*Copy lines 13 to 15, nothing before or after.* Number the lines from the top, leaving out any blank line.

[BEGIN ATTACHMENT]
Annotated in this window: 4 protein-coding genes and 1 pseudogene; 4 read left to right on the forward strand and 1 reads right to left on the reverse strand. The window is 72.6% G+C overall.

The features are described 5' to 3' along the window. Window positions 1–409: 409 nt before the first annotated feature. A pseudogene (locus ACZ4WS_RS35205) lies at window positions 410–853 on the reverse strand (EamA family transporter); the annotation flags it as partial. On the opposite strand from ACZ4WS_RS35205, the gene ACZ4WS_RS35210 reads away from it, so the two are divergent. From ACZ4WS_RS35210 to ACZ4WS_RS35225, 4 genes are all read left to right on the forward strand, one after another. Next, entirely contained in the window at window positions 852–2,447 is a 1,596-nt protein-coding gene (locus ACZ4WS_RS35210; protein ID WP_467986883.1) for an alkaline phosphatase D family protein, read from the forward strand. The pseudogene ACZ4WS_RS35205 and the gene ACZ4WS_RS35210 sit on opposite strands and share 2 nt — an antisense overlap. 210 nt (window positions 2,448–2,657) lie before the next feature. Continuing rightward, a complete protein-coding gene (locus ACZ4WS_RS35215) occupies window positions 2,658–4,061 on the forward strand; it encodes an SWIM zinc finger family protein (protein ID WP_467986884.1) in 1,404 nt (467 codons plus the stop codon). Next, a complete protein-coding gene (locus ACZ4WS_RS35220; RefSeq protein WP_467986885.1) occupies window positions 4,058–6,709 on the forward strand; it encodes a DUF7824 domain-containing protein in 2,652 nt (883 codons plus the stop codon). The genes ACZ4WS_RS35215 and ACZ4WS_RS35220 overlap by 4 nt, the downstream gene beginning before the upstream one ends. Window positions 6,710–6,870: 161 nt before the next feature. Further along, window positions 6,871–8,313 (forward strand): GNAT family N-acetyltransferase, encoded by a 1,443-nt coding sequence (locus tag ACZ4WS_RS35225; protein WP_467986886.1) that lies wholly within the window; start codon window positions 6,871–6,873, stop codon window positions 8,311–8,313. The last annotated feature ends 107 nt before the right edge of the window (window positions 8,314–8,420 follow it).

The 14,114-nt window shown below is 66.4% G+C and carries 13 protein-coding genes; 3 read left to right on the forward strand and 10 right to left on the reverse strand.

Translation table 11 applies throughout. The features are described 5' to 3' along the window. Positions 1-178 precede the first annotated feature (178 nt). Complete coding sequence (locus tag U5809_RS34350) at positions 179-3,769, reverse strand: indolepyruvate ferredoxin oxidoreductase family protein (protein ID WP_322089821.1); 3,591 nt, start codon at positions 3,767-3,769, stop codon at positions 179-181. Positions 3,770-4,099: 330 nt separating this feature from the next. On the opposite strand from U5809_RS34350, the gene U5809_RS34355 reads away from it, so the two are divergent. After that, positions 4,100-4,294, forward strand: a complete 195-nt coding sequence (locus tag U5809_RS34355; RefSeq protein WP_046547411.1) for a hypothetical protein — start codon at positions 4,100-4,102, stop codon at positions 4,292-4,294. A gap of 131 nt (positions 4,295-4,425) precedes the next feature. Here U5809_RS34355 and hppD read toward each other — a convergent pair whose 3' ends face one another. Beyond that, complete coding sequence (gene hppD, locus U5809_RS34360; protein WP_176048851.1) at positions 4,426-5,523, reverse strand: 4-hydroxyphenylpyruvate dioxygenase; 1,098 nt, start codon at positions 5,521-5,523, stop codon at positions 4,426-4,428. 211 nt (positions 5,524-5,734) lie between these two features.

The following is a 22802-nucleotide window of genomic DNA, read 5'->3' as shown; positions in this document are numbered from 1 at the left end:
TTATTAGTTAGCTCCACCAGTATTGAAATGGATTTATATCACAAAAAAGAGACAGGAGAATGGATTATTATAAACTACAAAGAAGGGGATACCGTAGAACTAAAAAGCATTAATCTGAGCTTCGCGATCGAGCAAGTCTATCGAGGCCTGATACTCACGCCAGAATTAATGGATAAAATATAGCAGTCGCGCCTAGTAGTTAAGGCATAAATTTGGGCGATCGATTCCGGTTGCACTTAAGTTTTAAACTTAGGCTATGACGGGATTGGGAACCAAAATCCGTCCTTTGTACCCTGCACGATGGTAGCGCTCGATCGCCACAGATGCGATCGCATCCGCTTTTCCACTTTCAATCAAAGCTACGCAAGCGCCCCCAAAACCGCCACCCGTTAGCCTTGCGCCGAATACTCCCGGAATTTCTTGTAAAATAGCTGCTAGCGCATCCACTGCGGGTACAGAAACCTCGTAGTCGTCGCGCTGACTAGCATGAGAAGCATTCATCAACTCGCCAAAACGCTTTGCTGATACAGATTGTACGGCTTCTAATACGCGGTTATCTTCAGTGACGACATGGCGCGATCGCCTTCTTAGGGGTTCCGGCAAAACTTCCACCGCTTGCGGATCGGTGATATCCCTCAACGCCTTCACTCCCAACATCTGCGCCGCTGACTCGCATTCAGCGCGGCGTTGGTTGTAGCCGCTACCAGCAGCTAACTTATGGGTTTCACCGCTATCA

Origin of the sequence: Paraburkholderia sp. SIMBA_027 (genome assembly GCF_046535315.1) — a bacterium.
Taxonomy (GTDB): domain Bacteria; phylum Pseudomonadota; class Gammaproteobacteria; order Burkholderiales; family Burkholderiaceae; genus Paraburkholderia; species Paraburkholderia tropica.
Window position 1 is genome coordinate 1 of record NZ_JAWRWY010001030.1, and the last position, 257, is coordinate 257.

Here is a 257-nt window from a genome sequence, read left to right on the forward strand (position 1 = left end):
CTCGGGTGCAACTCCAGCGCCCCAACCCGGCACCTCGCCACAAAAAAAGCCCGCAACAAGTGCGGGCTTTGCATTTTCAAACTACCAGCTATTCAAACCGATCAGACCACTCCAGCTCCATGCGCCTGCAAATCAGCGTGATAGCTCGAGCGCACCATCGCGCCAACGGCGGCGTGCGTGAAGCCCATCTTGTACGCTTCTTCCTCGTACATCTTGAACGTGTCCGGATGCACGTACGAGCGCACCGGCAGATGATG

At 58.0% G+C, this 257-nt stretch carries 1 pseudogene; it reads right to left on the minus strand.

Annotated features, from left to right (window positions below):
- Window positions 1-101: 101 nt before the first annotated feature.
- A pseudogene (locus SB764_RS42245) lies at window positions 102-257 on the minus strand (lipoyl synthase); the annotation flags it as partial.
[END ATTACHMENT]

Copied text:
Annotated features, from left to right (window positions below):
- Window positions 1-101: 101 nt before the first annotated feature.
- A pseudogene (locus SB764_RS42245) lies at window positions 102-257 on the minus strand (lipoyl synthase); the annotation flags it as partial.